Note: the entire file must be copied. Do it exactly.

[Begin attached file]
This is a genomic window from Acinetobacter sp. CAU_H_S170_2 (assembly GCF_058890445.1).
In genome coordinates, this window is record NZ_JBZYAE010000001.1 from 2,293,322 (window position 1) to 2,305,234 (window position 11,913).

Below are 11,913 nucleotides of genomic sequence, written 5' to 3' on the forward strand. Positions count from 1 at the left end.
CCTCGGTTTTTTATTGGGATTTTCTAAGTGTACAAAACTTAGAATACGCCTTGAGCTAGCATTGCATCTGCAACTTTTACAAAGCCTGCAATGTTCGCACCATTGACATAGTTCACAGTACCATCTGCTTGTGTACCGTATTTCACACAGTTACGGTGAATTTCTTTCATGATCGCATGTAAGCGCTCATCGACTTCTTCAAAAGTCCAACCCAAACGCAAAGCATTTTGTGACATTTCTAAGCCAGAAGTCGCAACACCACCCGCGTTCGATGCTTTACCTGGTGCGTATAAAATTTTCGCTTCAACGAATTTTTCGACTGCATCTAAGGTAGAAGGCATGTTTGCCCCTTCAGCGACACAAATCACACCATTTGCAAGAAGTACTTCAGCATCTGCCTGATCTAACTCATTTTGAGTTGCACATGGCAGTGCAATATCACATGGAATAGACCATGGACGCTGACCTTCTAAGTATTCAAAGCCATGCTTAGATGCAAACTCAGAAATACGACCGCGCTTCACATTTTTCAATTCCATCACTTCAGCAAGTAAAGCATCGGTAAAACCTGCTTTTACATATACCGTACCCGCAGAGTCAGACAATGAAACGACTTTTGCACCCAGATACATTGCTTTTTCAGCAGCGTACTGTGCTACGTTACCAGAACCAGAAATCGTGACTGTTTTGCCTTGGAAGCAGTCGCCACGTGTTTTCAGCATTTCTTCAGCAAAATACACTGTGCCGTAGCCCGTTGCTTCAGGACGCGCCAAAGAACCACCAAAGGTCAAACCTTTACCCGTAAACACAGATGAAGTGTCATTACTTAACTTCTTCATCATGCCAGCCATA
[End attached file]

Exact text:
This is a genomic window from Acinetobacter sp. CAU_H_S170_2 (assembly GCF_058890445.1).
In genome coordinates, this window is record NZ_JBZYAE010000001.1 from 2,293,322 (window position 1) to 2,305,234 (window position 11,913).

Below are 11,913 nucleotides of genomic sequence, written 5' to 3' on the forward strand. Positions count from 1 at the left end.
CCTCGGTTTTTTATTGGGATTTTCTAAGTGTACAAAACTTAGAATACGCCTTGAGCTAGCATTGCATCTGCAACTTTTACAAAGCCTGCAATGTTCGCACCATTGACATAGTTCACAGTACCATCTGCTTGTGTACCGTATTTCACACAGTTACGGTGAATTTCTTTCATGATCGCATGTAAGCGCTCATCGACTTCTTCAAAAGTCCAACCCAAACGCAAAGCATTTTGTGACATTTCTAAGCCAGAAGTCGCAACACCACCCGCGTTCGATGCTTTACCTGGTGCGTATAAAATTTTCGCTTCAACGAATTTTTCGACTGCATCTAAGGTAGAAGGCATGTTTGCCCCTTCAGCGACACAAATCACACCATTTGCAAGAAGTACTTCAGCATCTGCCTGATCTAACTCATTTTGAGTTGCACATGGCAGTGCAATATCACATGGAATAGACCATGGACGCTGACCTTCTAAGTATTCAAAGCCATGCTTAGATGCAAACTCAGAAATACGACCGCGCTTCACATTTTTCAATTCCATCACTTCAGCAAGTAAAGCATCGGTAAAACCTGCTTTTACATATACCGTACCCGCAGAGTCAGACAATGAAACGACTTTTGCACCCAGATACATTGCTTTTTCAGCAGCGTACTGTGCTACGTTACCAGAACCAGAAATCGTGACTGTTTTGCCTTGGAAGCAGTCGCCACGTGTTTTCAGCATTTCTTCAGCAAAATACACTGTGCCGTAGCCCGTTGCTTCAGGACGCGCCAAAGAACCACCAAAGGTCAAACCTTTACCCGTAAACACAGATGAAGTGTCATTACTTAACTTCTTCATCATGCCAGCCATA